Many commands accept parameters to control how they function. Parameters are entered on the same line as the command and separated by a space and can be provided as named OR positional, similar to how CFML functions can be called. You cannot mix named and positional parameters in the same command though or an error will be thrown. There is also a concept of "flag" for boolean parameters that can be combined with named or positional parameters for brevity and readability.

Named Parameters

Named parameters can be specified in any order and follow the format name=value. Multiple named parameters are separated by a space.

coldbox create app name=myApp skeleton=AdvancedScript directory=myDir init=true

Positional Parameters

Positional parameters omit the name= part and only use the value. They must be supplied in the order shown in the Command API docs or help command. We try to place the most common parameters at the beginning so you can use named parameters easily. Here is the equivalent of the named command above:

coldbox create app myApp AdvancedScript myDir true

Of course, only the required parameters must be specified. I'm only including all of them here for the completeness of the example.

Required Parameters

If you do not provide a parameter that is required for the command execution, the shell will stop and ask you for each of the missing parameters before the command will execute.

CommandBox> mkdir
Enter directory (The directory to create) : myDir
Created C:\myDir

Info It is not necessary to escape special characters in parameter values that are collected in this manner since the shell doesn't need to parse them. The exact value you enter is used.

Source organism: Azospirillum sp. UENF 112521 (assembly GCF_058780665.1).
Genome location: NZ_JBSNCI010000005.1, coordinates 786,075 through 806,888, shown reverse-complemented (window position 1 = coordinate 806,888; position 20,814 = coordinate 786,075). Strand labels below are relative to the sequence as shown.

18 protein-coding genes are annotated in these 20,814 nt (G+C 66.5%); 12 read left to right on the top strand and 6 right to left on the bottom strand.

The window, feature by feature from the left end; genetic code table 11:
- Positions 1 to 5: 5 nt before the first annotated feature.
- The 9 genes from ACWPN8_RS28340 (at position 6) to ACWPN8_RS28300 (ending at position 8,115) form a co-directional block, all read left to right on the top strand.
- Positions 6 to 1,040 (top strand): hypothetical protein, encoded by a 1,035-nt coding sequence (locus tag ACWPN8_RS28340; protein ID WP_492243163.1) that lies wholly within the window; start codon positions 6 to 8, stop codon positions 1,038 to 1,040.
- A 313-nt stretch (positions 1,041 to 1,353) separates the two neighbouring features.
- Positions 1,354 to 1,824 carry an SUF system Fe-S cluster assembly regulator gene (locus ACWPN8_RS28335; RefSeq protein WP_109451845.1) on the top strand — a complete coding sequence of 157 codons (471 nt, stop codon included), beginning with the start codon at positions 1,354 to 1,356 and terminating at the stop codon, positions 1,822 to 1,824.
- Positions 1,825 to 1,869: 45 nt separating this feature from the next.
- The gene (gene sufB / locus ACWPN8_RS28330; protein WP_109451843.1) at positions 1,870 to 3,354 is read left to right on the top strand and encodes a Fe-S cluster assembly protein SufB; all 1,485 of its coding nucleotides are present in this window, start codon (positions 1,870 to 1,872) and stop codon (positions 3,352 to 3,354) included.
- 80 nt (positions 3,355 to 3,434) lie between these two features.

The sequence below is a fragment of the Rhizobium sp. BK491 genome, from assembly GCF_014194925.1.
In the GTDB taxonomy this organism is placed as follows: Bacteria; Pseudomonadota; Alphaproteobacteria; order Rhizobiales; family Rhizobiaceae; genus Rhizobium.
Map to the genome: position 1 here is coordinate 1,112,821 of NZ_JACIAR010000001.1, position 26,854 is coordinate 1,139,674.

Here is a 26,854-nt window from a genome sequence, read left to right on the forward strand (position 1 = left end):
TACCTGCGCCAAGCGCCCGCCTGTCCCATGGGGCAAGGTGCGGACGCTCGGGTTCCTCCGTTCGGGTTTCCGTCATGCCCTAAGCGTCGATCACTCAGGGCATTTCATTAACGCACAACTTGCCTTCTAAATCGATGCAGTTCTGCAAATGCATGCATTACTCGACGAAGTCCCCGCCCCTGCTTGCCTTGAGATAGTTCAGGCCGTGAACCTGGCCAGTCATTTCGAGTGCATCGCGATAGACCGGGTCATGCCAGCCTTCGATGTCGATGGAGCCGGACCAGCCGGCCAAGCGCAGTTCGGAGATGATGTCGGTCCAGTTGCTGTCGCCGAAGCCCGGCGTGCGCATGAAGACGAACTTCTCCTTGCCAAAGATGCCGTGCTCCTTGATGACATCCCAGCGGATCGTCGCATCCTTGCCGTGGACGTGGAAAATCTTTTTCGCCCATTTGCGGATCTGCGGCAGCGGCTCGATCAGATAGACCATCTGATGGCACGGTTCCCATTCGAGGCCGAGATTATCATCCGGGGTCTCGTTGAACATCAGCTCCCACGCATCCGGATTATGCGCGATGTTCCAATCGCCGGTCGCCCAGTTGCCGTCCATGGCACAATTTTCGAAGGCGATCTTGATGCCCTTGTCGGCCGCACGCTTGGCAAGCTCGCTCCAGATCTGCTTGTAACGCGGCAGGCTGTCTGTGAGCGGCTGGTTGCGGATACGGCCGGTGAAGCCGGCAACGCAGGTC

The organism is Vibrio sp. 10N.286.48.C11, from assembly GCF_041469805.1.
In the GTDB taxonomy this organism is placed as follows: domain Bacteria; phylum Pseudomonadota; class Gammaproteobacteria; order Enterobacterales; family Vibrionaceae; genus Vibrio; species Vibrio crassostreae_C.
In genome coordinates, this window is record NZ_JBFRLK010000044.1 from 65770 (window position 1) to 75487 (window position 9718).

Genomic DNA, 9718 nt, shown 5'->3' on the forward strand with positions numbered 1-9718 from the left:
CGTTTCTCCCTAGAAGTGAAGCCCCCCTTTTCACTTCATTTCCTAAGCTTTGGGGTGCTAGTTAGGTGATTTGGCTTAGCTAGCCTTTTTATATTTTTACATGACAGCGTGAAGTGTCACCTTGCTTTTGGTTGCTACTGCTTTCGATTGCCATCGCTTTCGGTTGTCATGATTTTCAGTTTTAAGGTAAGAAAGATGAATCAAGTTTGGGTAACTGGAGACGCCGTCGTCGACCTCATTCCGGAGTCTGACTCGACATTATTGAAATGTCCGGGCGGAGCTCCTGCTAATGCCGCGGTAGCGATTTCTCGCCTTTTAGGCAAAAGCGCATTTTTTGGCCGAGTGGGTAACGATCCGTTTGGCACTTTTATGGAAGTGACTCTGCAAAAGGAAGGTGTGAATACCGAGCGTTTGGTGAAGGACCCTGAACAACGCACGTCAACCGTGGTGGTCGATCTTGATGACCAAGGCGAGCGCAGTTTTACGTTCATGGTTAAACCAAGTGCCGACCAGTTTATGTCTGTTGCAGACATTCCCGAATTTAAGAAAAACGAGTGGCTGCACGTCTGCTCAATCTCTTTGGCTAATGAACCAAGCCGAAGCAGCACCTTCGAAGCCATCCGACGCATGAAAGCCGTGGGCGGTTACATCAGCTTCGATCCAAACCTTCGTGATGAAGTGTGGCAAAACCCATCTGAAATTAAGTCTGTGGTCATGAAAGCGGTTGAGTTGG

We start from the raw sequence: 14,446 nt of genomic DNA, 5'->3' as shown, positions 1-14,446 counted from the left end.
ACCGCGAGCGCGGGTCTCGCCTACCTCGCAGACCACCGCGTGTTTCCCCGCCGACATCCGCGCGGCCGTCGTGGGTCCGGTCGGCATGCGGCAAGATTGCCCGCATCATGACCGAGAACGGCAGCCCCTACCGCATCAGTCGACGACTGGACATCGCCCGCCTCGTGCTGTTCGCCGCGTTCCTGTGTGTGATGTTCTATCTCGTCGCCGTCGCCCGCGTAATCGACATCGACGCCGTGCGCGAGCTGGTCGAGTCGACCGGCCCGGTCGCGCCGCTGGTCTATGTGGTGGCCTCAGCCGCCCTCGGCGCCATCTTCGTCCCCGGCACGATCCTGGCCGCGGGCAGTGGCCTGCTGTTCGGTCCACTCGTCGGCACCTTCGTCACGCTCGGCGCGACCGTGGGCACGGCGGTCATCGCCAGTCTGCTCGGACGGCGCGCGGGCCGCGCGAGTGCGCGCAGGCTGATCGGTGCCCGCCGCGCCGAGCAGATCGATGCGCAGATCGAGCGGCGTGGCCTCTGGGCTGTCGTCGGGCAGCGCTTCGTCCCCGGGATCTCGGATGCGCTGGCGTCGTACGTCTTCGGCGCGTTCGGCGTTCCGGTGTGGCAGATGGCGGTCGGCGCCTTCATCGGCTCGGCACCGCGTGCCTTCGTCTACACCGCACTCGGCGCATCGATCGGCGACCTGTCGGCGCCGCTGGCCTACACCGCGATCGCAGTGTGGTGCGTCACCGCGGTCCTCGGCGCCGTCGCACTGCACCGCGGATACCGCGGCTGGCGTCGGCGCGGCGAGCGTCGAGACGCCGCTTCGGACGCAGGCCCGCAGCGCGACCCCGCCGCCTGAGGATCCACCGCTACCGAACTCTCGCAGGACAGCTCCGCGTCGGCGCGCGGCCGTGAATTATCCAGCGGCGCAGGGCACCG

Funky Parameters

In addition to quoting parameter values, parameter names can also be quoted. This is useful when setting keys into settings or JSON files that have spaces, hyphens or special characters. Each of these examples are supported:

# quoted string
package set foo."bar.baz"=bum

# bracketed string
package set foo[bar.baz]=bum

# quoted, bracketed string
package set foo["bar.baz"]=bum

Each of those examples will create this in your box.json



Any parameter that is a boolean type can be specified as a flag in the format --name. Flags can be mixed with named or positional parameters and can appear anywhere in the list. Putting the flag in the parameter list sets that parameter to true. This can be very handy if you want to use positional parameters on a command with a large amount of optional parameters, but you don't want to specify all the in-between ones.

coldbox create app myApp --init --installColdBox

You can also negate a flag by putting an exclamation point or the word "no" before the name in the format --no{paramName}. This sets the parameter to false which can be handy to turn off features that default to true.

coldbox create app myApp --noInit

Last updated